Object. The PC12 cells are well known for their ability to secrete dopamine and levodopa. In multiple animal models encapsulated PC12 cells have been shown to ameliorate parkinsonian symptoms when transplanted into the striatum; this technique is expected to be effective clinically as well. The present study was performed using nonhuman primates to ensure that the transplantation of encapsulated PC12 cells is likely to be both safe and effective in human clinical trials.
Methods. Unencapsulated or encapsulated PC12 cells were implanted into the brains of Japanese monkeys (Macaca fuscata). Histological and immunocytochemical analyses were performed 1, 2, 4, and 8 weeks posttransplantation on the unencapsulated cells and 2, 4, and 8 weeks after transplantation on the encapsulated cells. The survival of the PC12 cells inside the capsule was determined by measuring the amounts of dopamine and levodopa released from the capsules after removal from the striatum. Magnetic resonance imaging was performed in both unencapsulated and encapsulated PC12 cell—grafted groups.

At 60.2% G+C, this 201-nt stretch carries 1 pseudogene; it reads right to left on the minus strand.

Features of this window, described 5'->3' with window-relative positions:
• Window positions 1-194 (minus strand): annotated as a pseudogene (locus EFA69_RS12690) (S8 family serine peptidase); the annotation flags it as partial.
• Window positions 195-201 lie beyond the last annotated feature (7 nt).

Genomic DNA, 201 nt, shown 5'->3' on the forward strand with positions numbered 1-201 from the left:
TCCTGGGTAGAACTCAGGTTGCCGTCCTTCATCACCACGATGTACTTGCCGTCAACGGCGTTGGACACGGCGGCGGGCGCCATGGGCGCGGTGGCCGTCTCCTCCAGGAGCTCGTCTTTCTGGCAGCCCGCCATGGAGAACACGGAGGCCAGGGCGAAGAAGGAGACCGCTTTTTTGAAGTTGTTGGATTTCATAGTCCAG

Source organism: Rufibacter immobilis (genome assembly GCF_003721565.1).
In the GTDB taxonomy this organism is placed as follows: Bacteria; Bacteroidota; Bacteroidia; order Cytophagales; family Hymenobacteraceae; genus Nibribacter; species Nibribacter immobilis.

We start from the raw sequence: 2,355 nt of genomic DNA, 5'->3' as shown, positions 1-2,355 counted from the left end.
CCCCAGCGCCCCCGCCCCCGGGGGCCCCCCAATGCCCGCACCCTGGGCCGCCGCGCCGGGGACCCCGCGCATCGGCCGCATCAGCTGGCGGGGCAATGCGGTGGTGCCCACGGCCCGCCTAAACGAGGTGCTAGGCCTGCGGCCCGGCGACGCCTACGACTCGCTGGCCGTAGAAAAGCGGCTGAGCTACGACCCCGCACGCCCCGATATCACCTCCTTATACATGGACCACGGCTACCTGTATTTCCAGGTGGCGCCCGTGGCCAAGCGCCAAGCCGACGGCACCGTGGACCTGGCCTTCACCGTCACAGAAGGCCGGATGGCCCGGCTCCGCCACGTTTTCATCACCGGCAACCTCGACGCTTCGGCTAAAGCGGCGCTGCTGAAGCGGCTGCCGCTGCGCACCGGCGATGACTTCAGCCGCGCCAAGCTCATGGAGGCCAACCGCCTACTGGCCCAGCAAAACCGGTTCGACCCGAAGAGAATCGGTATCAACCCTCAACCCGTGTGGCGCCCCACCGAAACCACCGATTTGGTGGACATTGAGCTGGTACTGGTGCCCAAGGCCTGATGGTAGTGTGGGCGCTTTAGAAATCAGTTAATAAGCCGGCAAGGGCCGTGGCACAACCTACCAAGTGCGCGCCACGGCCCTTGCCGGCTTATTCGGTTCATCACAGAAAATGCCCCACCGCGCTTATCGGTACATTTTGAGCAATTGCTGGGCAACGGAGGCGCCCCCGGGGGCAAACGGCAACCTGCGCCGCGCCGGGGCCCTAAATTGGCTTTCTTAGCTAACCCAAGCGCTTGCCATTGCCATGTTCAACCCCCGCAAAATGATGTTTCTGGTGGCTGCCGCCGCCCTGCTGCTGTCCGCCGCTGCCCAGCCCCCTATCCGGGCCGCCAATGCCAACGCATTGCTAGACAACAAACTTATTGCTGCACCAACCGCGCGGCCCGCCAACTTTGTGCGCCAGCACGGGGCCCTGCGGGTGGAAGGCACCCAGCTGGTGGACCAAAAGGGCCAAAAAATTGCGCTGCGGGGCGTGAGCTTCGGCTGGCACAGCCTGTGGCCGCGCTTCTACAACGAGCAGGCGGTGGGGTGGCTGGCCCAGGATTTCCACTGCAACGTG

Due to the immunological reaction of the host brain no unencapsulated PC12 cells remained in the grafted area 8 weeks after transplantation. On the contrary, encapsulated PC12 cells retrieved from the host brain continued to release dopamine and levodopa even 8 weeks after implantation. The host's reaction to the PC12-loaded capsule was much weaker than that to the unencapsulated PC12 cells.
Conclusions. These results suggest that the transplantation of encapsulated PC12 cells could be a safe and effective treatment modality for Parkinson disease in human patients.